What is the ultimate way to be a brand ambassador? By demonstrating the power of your offerings by showing how your own company uses them. Find out how to achieve this

I get a lot of prospecting emails from companies. Almost all are terrible – no relevance to me and nothing about my company. A particularly off-base prospecting email recently found its way into my inbox and really got me thinking.

It was from a company that sold data analytics and business intelligence software. In the email, the rep touted the vendor’s ability to help my company target the “right buyers” at the “right time” – i.e. find people in B2B companies with the right titles who exhibited behaviors indicating they were actively buying. Unfortunately for this salesperson, I was not the right buyer, and it was not the right time. I don’t make these types of decisions at Sirius, nor are we currently looking for this type of solution.

If this company actually used its own solutions, the salesperson would have known that. And if I were to point this out to its CEO, CMO or CSO, they would likely shrug their shoulders and use the silliest excuse in the history of B2B marketing and sales: “The cobbler’s children have no shoes.”

The saying might be phrased differently at different companies: “We need to practice what we preach” or “drink our own champagne” or the classic “eat our own dog food.” (That one I never really got: Who is going to eat dog food? A Sirius colleague’s fiancée works at the pet food company Blue Buffalo. He once noted that while neither he nor his fiancée eats Blue Buffalo’s dog food, they do feed it to their dog. That makes sense to me.)

But however you put it, it’s about one thing – demonstrating the power of your offerings by showing how your own company uses them. This is the ultimate way to be a brand ambassador.

Think about it: What if you actually went to a cobbler and noticed his or her kids running around in their bare feet? I would have lots of thoughts running through my head – and none of them positive: She must not be a very good cobbler if she can’t even fix her own kids’ shoes. His business must be failing, and if I leave my shoes here, I might not get them back. What kind of parent lets their kids run around without shoes – and is this the type of person I want to do business with? (True story: I once sat down at a French restaurant and noticed they were delivering pizza to the guys in the kitchen. I got up and left – if the guys in the kitchen are getting takeout, how good can the food be?)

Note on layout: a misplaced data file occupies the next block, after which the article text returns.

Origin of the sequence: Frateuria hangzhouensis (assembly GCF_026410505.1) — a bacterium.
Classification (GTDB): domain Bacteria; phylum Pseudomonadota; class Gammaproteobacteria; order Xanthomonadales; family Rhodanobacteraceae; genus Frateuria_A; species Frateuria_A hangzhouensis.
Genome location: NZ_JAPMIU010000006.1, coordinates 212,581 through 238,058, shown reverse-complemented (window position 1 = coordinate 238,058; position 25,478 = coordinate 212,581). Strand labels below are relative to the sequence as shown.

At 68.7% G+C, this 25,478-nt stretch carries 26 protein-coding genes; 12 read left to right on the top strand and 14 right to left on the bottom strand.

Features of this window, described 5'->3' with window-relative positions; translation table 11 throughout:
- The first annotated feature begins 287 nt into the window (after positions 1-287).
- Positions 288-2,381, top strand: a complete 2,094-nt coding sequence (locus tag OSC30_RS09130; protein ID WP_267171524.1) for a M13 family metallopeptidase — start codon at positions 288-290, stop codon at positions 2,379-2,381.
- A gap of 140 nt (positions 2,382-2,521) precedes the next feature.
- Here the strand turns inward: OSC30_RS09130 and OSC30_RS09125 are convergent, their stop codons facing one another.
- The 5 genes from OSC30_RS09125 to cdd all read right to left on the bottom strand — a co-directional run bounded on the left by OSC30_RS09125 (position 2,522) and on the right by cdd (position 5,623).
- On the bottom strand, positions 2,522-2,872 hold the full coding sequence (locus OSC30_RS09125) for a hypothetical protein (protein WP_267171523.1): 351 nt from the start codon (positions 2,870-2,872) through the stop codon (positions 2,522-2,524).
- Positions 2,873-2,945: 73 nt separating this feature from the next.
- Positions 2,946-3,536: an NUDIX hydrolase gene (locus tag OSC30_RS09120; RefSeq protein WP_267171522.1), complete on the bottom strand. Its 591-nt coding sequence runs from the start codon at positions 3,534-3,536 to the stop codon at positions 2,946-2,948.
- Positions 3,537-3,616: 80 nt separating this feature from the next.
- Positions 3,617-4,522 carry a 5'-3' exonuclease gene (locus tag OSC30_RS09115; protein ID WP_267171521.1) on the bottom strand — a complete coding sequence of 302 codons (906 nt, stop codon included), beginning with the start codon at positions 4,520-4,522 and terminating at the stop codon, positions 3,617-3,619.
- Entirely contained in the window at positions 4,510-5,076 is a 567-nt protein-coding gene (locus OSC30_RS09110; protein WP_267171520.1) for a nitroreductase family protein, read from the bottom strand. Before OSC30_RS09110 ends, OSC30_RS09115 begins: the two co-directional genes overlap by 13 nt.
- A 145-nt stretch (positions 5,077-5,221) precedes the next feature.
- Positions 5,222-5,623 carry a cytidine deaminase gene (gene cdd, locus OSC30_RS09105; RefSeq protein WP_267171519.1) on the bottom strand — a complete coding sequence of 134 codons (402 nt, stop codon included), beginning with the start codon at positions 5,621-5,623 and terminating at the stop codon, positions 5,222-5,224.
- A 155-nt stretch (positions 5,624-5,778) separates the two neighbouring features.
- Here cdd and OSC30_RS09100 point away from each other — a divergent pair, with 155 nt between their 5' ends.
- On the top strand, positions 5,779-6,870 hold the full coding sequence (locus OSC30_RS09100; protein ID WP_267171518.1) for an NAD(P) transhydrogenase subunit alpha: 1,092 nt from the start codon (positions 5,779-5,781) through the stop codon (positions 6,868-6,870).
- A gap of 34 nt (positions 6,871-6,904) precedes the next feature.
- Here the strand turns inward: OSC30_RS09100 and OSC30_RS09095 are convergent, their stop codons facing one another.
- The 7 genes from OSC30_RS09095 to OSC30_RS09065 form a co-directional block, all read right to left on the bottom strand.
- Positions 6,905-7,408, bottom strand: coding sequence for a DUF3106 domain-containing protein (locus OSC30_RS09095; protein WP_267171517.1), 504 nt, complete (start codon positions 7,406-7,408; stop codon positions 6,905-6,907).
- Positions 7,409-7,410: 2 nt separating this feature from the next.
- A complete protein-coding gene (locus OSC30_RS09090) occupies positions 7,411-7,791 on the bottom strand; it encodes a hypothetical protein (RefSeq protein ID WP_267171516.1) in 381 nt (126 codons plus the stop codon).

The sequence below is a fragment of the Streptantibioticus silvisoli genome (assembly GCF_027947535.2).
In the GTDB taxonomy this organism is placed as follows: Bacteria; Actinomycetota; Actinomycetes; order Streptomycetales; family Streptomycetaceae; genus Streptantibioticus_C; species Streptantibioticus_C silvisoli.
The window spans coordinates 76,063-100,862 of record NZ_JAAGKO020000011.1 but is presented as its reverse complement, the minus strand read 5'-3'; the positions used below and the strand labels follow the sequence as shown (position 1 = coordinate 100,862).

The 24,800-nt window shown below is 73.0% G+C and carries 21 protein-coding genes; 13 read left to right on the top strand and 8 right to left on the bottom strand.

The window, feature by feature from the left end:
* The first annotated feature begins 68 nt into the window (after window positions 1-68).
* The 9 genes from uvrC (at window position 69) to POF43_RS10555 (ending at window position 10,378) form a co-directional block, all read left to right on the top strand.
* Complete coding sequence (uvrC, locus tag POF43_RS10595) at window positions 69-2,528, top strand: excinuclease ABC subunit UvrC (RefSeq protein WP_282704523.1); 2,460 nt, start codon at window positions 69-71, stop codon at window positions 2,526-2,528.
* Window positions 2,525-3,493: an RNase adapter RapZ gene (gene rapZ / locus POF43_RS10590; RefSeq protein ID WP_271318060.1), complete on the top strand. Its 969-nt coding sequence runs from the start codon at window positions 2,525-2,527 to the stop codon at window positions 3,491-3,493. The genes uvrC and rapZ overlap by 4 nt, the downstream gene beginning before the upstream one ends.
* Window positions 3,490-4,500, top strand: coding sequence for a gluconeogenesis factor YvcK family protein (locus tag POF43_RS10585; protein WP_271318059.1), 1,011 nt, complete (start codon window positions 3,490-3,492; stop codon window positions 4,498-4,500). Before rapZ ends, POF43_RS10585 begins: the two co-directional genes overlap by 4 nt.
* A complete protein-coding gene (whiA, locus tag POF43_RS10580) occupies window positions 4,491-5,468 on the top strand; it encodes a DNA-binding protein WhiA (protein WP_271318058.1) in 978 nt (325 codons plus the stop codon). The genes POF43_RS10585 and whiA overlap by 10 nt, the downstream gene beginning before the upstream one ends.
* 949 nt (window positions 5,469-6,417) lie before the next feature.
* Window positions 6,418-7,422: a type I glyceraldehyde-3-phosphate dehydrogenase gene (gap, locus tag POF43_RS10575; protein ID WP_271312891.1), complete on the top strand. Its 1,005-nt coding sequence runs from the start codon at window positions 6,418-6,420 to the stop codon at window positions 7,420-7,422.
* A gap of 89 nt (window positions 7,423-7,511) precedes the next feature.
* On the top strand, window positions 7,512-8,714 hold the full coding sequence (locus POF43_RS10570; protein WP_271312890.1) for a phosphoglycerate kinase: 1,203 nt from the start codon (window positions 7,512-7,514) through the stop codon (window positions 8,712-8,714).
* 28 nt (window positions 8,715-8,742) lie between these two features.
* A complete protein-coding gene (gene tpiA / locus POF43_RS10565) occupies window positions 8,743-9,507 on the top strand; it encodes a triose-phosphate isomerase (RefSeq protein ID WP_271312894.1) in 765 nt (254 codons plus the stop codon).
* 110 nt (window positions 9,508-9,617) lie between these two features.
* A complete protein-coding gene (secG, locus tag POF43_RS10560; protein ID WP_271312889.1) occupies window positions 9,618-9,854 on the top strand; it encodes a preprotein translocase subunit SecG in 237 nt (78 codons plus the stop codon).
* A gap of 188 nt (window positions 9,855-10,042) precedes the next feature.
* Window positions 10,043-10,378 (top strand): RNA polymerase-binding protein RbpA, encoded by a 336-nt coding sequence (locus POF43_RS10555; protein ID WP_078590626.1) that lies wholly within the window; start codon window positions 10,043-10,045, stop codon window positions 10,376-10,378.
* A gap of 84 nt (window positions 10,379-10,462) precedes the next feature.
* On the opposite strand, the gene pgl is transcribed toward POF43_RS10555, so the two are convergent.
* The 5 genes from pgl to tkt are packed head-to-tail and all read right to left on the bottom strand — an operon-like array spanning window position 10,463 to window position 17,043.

One of the deliverables our clients receive when working with SiriusDecisions is help in making purchasing decisions, including vendor selection. In our sales enablement service, this includes looking at vendors that provide sales training, selling tools, sales asset management and other offerings. We help our clients evaluate these vendors against many criteria, including strength and breadth of offering, rigor of implementation process and ability to integrate.

We also strongly encourage our clients to assess the vendor by answering the following questions: Did they demonstrate and model their offerings during the sales process? If a training provider’s system advocates that a salesperson demonstrate detailed knowledge about a prospect’s company, did its rep demonstrate that level of knowledge about your company? If the vendor is selling a mobile-based selling tool, did its rep demonstrate the power of the tool in the sales process? If the vendor is advocating an account planning process, was it able to share the account plan for your company? (Rather than getting a generic demo of an account plan, insist on seeing what they rep has done on your company.)

If the answer to these questions is “no,” the vendor does not practice what it preaches. Either it doesn’t believe in what it is preaching, what it’s preaching does not work, or what it’s preaching is so difficult to follow that it’s not practical. Bottom line: If the vendor doesn’t practice what it preaches, chances are, what it preaches isn’t really worth practicing.

So, if you see that the cobbler’s children are running around town with no shoes, run. And find the cobbler whose kids have the best shoes in town.